2

Consider the following dialogue:

A: I think we should go to China for our holiday this year.

B: Sorry, what did you say? I was thinking about my work.

If I replaced "was thinking" with "thought", "have thought" or "had thought", would they be all acceptable in the conversation? Would each of them bring any difference in meaning?

3

Think of how B perceives it:

B: ... think think think think think think think—Sorry, what did you say?
A:                                          [blah blah]

B looks back and thinks of A's utterance as an event which is completely done, finished. Linguists call this view of an event the perfective aspect. Perfective aspect in the past is expressed using the past form of a verb, You said or You did say.

That event, A’s utterance, occurred at a time when B was in a state of thought which started before A's utterance and ended sometime after it. Linguists call this view of a state imperfective aspect. Imperfective aspect is expressed using a progressive construction; in this case, since the state lies in the past, B uses the past progressive construction I was thinking.

Perfect constructions like I have thought and I have been thinking express a state which arises from a previous event and is current at the point in time which you are talking about. Linguists call that time you are talking about reference time (RT). A present perfect construction has the present as its RT: it expresses a state which is current now, at the time of speaking. Since B is talking about a past event, his RT is the past; in that context a present perfect cannot be used.

A past perfect construction expresses a state with a past RT, a state which was current in the past, so you might think that I had thought or I had been thinking would be appropriate here. But the perfect construction does not express a state denoted by the lexical verb (think) in the construction, it expresses a state which arises from the state or event denoted by the lexical verb. B is not talking about the result of his thinking, he is talking about the thinking itself—so a past perfect construction doesn’t work either.

There is more about aspect here, and entirely too much about perfect constructions here. Be careful not to confuse perfective aspect with perfect constructions—they are entirely different things.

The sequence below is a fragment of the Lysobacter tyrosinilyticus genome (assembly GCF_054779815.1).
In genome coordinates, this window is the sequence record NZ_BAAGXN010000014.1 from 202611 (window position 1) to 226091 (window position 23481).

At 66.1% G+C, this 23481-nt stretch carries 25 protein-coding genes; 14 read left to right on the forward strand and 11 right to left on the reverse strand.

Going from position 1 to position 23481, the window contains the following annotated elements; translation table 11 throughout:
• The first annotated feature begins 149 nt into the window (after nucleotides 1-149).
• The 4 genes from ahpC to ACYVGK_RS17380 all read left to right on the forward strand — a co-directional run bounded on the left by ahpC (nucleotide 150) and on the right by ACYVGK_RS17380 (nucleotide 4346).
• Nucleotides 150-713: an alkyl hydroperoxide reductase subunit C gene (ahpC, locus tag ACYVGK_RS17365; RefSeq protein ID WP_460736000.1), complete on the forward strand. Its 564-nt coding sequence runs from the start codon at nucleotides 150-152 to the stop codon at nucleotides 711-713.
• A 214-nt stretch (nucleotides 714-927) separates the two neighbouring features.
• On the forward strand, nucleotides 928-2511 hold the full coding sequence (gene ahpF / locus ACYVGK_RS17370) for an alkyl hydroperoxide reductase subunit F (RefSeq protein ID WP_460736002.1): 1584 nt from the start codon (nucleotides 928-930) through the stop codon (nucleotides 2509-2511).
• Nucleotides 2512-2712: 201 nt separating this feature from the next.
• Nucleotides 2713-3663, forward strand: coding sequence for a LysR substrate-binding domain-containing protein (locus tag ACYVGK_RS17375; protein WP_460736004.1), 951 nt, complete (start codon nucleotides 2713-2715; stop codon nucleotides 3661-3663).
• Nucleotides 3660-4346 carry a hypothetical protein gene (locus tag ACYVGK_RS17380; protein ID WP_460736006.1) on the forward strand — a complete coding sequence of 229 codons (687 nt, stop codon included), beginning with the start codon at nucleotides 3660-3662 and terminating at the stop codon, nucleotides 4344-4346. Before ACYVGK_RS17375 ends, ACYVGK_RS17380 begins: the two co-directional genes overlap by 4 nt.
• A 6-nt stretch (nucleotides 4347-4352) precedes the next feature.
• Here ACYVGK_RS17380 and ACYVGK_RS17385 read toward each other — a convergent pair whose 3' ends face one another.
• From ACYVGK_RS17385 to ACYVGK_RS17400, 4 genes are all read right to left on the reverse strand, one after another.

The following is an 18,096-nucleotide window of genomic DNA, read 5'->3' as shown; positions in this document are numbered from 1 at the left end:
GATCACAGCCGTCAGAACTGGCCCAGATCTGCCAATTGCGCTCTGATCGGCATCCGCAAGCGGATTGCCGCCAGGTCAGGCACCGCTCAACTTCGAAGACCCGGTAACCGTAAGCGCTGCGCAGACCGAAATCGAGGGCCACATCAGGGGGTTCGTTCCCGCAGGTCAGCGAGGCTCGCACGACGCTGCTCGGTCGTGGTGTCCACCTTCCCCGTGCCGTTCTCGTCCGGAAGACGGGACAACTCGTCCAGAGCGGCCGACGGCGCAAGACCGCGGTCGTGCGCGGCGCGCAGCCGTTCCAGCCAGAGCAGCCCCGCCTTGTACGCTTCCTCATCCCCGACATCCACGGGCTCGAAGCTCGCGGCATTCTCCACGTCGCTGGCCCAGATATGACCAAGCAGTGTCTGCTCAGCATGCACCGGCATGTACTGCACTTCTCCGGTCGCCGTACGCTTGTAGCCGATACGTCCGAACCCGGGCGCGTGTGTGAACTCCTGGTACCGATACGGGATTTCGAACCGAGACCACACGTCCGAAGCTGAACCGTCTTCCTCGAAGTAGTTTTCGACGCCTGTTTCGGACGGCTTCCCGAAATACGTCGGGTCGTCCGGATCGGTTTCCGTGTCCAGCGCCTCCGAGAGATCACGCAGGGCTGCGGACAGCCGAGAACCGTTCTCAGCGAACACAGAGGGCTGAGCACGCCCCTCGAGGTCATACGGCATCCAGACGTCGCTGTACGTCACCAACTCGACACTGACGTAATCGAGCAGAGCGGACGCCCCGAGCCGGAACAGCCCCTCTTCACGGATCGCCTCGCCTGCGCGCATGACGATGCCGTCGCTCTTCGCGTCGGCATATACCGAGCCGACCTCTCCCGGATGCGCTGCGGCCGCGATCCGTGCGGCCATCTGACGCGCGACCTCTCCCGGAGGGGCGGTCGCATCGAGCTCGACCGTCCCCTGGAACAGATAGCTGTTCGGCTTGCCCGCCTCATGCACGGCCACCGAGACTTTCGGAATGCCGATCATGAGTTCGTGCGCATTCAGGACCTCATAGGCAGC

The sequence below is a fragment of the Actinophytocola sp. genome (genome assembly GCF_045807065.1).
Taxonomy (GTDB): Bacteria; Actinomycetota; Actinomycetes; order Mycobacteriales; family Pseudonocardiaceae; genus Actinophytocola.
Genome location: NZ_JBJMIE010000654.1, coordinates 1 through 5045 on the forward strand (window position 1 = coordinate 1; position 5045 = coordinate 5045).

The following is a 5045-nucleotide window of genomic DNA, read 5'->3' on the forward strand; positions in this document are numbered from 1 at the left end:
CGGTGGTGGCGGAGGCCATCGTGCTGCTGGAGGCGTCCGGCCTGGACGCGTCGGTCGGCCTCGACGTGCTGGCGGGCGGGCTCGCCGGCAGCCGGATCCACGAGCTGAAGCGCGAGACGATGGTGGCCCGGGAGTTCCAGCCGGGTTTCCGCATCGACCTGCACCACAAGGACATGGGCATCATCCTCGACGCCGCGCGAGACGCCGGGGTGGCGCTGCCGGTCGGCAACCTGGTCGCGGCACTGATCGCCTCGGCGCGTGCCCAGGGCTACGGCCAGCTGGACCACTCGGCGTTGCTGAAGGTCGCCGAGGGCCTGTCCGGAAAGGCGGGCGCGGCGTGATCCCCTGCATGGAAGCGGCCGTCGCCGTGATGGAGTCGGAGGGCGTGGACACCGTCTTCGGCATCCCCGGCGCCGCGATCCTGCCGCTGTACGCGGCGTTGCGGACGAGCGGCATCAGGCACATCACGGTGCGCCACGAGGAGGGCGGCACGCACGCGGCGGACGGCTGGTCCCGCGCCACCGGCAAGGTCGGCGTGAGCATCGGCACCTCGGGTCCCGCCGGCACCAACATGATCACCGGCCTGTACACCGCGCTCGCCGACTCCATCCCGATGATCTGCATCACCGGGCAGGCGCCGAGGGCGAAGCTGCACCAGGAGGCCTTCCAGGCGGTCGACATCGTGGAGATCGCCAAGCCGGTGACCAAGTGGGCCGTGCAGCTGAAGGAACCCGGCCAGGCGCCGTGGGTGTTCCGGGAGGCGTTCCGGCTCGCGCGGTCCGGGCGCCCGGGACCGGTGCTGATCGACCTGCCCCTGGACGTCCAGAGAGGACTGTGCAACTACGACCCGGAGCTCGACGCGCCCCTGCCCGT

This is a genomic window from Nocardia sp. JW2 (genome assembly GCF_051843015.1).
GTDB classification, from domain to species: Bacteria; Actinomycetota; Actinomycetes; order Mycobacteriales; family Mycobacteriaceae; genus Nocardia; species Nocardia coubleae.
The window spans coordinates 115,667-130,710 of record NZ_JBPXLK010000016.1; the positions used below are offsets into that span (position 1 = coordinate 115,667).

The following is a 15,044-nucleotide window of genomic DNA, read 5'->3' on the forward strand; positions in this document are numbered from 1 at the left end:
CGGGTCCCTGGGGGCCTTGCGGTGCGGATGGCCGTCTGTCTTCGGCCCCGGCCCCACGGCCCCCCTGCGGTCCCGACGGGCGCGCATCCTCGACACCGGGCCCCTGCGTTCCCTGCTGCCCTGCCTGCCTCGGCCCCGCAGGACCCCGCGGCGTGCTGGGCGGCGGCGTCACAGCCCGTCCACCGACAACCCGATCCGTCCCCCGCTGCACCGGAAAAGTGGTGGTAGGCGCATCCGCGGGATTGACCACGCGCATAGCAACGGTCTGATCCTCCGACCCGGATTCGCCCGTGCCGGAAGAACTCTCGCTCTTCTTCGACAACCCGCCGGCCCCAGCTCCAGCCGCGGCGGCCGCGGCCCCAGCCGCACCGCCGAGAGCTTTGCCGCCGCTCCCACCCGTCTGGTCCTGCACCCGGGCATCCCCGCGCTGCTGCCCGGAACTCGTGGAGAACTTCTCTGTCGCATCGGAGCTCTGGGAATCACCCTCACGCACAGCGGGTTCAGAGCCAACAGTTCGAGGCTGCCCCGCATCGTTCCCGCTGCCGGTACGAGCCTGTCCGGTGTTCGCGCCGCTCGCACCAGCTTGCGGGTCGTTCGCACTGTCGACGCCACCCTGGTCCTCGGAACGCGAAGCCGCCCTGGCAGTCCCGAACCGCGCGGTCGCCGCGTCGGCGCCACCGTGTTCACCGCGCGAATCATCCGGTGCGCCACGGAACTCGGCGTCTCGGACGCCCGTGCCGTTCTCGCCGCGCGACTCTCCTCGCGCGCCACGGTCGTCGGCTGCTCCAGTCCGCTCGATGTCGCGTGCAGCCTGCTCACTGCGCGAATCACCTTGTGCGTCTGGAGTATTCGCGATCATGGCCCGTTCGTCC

I make the appallingly sexist assumption that A is B’s wife, only because that’s how this conversation always plays out in my own household.

  • Thx! I made up this dialog. After that, I indeed felt it should be a conversation between a wife and a husband. I figured out some kind of vague concept just like perfective aspect you mentioned. That's why the next answer never satisfies me. You made it clear for me! – Kinzle B Mar 17 '14 at 12:36
  • BTW, can you plz give me an example of "I have thought...."? I cannot contrive one. @StoneyB – Kinzle B Apr 24 '14 at 8:48
  • @ZhanlongZheng: I have thought about your offer and have decided to accept it. – StoneyB Apr 24 '14 at 9:28
2

No! I was thinking fits better there. To me, thought would not sound relevant in that context. have thought would mean that you suddenly popped up with a thought about your work; have been thinking may work but does not sound as good as was thinking. Clearly, when you use was doing (something) after asking someone to repeat what did they say, it means you did not pay attention at that time as you were in some other thought.

  • Thx, I think your answer is right, but I need a more elaborate one. – Kinzle B Mar 17 '14 at 9:31

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